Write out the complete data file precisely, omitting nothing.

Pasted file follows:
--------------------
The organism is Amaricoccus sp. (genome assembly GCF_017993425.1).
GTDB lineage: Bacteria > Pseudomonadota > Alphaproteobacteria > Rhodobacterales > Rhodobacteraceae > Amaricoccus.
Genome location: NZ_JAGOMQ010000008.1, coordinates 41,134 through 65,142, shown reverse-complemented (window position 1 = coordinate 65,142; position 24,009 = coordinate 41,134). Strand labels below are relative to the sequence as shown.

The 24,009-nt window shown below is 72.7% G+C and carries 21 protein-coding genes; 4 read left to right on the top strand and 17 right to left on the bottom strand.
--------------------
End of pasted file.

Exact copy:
The organism is Amaricoccus sp. (genome assembly GCF_017993425.1).
GTDB lineage: Bacteria > Pseudomonadota > Alphaproteobacteria > Rhodobacterales > Rhodobacteraceae > Amaricoccus.
Genome location: NZ_JAGOMQ010000008.1, coordinates 41,134 through 65,142, shown reverse-complemented (window position 1 = coordinate 65,142; position 24,009 = coordinate 41,134). Strand labels below are relative to the sequence as shown.

The 24,009-nt window shown below is 72.7% G+C and carries 21 protein-coding genes; 4 read left to right on the top strand and 17 right to left on the bottom strand.